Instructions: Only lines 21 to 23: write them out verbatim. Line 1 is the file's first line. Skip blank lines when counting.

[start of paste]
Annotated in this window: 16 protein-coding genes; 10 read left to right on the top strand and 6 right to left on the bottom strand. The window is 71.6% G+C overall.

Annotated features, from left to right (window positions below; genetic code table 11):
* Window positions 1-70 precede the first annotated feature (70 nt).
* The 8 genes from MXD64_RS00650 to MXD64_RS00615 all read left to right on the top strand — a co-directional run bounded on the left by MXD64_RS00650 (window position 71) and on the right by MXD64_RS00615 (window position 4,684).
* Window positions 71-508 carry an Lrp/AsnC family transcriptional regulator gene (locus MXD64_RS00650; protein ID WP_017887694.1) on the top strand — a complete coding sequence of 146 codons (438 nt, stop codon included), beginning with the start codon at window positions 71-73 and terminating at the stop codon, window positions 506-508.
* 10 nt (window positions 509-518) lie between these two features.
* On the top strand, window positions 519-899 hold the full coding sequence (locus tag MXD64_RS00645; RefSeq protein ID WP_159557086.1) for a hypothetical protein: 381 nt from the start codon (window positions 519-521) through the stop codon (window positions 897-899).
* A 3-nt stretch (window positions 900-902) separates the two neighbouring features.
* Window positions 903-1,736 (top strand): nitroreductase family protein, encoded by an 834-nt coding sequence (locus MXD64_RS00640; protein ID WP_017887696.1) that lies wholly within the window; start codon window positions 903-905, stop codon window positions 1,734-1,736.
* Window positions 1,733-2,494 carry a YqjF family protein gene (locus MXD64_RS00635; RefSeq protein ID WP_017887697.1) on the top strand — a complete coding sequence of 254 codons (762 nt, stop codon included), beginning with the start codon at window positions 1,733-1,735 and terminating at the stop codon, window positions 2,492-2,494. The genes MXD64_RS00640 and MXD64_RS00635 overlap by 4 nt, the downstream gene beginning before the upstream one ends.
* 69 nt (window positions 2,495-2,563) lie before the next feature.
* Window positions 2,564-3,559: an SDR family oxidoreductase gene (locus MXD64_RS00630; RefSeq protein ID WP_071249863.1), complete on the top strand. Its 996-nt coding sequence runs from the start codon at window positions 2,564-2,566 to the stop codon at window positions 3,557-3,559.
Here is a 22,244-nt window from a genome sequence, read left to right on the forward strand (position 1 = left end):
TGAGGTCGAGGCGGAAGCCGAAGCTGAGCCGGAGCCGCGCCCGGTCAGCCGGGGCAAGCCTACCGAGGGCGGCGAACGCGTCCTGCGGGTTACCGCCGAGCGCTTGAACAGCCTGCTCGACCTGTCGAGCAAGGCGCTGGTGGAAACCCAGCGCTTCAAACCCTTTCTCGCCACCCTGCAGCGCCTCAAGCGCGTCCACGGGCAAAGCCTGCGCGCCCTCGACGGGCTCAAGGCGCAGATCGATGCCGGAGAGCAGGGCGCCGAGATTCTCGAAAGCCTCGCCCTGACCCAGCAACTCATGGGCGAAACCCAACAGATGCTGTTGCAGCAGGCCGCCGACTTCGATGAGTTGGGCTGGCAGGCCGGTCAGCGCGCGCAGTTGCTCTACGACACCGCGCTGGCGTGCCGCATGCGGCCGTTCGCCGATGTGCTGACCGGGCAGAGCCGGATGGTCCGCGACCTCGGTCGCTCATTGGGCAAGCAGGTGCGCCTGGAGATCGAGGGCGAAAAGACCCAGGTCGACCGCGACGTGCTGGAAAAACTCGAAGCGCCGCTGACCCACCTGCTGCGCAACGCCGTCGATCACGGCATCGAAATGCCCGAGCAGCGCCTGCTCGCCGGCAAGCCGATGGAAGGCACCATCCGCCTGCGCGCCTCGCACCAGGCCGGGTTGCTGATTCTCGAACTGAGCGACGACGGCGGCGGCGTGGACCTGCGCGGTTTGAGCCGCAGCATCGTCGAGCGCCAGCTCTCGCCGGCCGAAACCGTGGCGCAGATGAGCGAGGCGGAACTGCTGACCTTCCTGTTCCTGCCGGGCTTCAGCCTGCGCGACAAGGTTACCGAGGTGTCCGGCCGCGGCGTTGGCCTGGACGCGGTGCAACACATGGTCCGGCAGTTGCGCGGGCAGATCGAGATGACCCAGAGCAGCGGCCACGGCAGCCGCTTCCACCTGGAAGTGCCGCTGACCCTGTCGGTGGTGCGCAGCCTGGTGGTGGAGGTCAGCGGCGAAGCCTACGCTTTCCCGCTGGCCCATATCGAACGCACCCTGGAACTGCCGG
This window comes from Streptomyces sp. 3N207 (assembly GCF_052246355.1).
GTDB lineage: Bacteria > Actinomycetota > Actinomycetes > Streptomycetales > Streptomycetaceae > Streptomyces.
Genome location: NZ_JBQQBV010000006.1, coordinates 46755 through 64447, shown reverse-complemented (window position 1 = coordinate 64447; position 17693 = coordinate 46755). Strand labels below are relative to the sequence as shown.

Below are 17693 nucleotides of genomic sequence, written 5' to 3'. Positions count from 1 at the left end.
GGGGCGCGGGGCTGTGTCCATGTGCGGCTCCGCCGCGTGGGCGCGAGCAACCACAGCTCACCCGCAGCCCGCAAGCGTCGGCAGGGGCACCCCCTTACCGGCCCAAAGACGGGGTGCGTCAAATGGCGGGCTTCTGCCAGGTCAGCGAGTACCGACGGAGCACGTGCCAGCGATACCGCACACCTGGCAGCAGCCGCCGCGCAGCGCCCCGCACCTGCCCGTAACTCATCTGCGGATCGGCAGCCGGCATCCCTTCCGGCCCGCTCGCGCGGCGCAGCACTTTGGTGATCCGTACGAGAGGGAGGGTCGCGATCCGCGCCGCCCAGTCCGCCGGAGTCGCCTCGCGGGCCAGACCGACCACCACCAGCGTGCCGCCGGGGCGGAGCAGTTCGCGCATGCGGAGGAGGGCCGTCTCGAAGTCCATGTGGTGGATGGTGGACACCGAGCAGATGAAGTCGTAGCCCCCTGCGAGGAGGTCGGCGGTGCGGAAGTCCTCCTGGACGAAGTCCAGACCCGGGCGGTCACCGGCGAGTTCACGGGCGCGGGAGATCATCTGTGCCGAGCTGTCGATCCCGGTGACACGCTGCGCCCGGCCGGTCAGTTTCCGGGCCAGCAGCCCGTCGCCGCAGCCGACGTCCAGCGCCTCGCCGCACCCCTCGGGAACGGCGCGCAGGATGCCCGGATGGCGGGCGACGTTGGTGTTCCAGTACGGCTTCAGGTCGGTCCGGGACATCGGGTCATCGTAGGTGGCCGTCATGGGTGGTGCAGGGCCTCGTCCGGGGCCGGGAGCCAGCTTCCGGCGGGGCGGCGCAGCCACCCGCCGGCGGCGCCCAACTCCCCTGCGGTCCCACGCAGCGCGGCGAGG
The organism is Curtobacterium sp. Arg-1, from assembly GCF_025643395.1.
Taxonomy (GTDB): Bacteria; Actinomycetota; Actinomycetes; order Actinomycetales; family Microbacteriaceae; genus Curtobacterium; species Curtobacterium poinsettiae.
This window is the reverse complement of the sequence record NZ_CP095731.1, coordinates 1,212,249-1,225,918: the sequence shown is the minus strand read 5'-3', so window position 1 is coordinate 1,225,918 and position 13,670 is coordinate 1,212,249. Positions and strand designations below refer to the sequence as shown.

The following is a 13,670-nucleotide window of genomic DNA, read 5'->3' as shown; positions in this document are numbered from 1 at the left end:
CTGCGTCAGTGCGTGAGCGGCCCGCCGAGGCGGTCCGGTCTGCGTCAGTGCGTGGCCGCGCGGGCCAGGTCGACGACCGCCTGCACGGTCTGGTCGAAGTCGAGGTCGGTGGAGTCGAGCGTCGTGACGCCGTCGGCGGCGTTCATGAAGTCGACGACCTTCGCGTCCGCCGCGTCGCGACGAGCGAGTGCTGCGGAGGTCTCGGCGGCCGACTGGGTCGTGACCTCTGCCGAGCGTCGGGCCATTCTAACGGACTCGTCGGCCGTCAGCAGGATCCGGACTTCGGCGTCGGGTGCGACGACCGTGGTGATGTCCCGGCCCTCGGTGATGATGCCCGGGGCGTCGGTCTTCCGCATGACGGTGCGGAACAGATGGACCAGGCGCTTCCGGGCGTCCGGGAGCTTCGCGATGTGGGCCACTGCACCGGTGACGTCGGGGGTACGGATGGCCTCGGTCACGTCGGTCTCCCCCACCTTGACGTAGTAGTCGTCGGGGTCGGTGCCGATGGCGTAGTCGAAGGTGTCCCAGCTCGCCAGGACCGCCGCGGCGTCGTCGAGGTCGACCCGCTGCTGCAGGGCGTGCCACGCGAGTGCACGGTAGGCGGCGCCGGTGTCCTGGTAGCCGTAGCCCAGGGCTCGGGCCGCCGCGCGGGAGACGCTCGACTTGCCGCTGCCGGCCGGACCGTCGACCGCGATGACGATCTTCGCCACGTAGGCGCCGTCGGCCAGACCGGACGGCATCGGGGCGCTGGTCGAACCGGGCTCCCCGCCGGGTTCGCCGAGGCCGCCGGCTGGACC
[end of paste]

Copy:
Taxonomy (GTDB): Bacteria; Actinomycetota; Actinomycetes; order Actinomycetales; family Microbacteriaceae; genus Curtobacterium; species Curtobacterium poinsettiae.
This window is the reverse complement of the sequence record NZ_CP095731.1, coordinates 1,212,249-1,225,918: the sequence shown is the minus strand read 5'-3', so window position 1 is coordinate 1,225,918 and position 13,670 is coordinate 1,212,249. Positions and strand designations below refer to the sequence as shown.

The following is a 13,670-nucleotide window of genomic DNA, read 5'->3' as shown; positions in this document are numbered from 1 at the left end: